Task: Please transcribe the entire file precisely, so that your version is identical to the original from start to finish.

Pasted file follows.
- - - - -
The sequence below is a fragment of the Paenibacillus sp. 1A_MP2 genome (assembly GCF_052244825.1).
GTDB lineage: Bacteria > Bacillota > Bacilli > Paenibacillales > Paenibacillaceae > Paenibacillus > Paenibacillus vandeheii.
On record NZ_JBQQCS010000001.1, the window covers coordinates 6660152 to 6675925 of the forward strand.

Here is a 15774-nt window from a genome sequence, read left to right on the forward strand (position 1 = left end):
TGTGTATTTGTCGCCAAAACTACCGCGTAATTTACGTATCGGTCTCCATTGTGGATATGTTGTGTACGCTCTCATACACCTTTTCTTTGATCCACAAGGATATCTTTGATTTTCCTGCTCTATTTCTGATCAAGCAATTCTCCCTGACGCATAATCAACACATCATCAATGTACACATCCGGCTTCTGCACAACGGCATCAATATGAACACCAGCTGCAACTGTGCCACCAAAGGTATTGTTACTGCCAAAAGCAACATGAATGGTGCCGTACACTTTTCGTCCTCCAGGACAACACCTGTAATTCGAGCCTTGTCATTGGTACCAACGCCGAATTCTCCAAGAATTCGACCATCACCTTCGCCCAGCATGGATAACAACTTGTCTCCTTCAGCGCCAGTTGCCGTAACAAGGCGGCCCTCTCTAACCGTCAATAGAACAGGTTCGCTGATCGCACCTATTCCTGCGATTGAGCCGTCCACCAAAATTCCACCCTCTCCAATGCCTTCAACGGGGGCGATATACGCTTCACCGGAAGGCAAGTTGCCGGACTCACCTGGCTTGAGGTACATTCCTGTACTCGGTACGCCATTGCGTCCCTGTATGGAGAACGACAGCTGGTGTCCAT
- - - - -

The sequence below is a fragment of the Paenibacillus sp. 1A_MP2 genome (assembly GCF_052244825.1).
GTDB lineage: Bacteria > Bacillota > Bacilli > Paenibacillales > Paenibacillaceae > Paenibacillus > Paenibacillus vandeheii.
On record NZ_JBQQCS010000001.1, the window covers coordinates 6660152 to 6675925 of the forward strand.

Here is a 15774-nt window from a genome sequence, read left to right on the forward strand (position 1 = left end):
TGTGTATTTGTCGCCAAAACTACCGCGTAATTTACGTATCGGTCTCCATTGTGGATATGTTGTGTACGCTCTCATACACCTTTTCTTTGATCCACAAGGATATCTTTGATTTTCCTGCTCTATTTCTGATCAAGCAATTCTCCCTGACGCATAATCAACACATCATCAATGTACACATCCGGCTTCTGCACAACGGCATCAATATGAACACCAGCTGCAACTGTGCCACCAAAGGTATTGTTACTGCCAAAAGCAACATGAATGGTGCCGTACACTTTTCGTCCTCCAGGACAACACCTGTAATTCGAGCCTTGTCATTGGTACCAACGCCGAATTCTCCAAGAATTCGACCATCACCTTCGCCCAGCATGGATAACAACTTGTCTCCTTCAGCGCCAGTTGCCGTAACAAGGCGGCCCTCTCTAACCGTCAATAGAACAGGTTCGCTGATCGCACCTATTCCTGCGATTGAGCCGTCCACCAAAATTCCACCCTCTCCAATGCCTTCAACGGGGGCGATATACGCTTCACCGGAAGGCAAGTTGCCGGACTCACCTGGCTTGAGGTACATTCCTGTACTCGGTACGCCATTGCGTCCCTGTATGGAGAACGACAGCTGGTGTCCAT